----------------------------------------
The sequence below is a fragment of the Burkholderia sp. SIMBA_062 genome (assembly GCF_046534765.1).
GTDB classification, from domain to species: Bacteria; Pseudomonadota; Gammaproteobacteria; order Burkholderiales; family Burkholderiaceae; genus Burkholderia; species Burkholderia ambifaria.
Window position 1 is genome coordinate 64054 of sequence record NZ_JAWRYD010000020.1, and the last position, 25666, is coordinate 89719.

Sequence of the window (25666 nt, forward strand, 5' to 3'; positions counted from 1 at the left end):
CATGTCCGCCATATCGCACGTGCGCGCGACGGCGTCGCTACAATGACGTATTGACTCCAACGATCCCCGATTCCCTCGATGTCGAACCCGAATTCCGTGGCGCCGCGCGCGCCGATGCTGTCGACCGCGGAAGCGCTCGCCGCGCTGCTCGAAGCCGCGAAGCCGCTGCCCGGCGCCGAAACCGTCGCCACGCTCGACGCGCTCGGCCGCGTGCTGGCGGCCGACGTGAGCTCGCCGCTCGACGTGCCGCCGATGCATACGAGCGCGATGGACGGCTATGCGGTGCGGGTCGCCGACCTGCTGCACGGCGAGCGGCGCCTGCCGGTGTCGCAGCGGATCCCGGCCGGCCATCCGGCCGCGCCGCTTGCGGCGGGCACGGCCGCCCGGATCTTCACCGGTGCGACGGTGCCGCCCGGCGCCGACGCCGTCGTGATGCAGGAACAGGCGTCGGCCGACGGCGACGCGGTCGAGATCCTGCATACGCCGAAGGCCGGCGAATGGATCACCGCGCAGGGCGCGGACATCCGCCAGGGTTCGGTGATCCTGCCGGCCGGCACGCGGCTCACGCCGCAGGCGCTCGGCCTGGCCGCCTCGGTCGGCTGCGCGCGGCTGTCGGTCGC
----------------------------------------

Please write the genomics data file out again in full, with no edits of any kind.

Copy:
The sequence below is a fragment of the Burkholderia sp. SIMBA_062 genome (assembly GCF_046534765.1).
GTDB classification, from domain to species: Bacteria; Pseudomonadota; Gammaproteobacteria; order Burkholderiales; family Burkholderiaceae; genus Burkholderia; species Burkholderia ambifaria.
Window position 1 is genome coordinate 64054 of sequence record NZ_JAWRYD010000020.1, and the last position, 25666, is coordinate 89719.

Sequence of the window (25666 nt, forward strand, 5' to 3'; positions counted from 1 at the left end):
CATGTCCGCCATATCGCACGTGCGCGCGACGGCGTCGCTACAATGACGTATTGACTCCAACGATCCCCGATTCCCTCGATGTCGAACCCGAATTCCGTGGCGCCGCGCGCGCCGATGCTGTCGACCGCGGAAGCGCTCGCCGCGCTGCTCGAAGCCGCGAAGCCGCTGCCCGGCGCCGAAACCGTCGCCACGCTCGACGCGCTCGGCCGCGTGCTGGCGGCCGACGTGAGCTCGCCGCTCGACGTGCCGCCGATGCATACGAGCGCGATGGACGGCTATGCGGTGCGGGTCGCCGACCTGCTGCACGGCGAGCGGCGCCTGCCGGTGTCGCAGCGGATCCCGGCCGGCCATCCGGCCGCGCCGCTTGCGGCGGGCACGGCCGCCCGGATCTTCACCGGTGCGACGGTGCCGCCCGGCGCCGACGCCGTCGTGATGCAGGAACAGGCGTCGGCCGACGGCGACGCGGTCGAGATCCTGCATACGCCGAAGGCCGGCGAATGGATCACCGCGCAGGGCGCGGACATCCGCCAGGGTTCGGTGATCCTGCCGGCCGGCACGCGGCTCACGCCGCAGGCGCTCGGCCTGGCCGCCTCGGTCGGCTGCGCGCGGCTGTCGGTCGC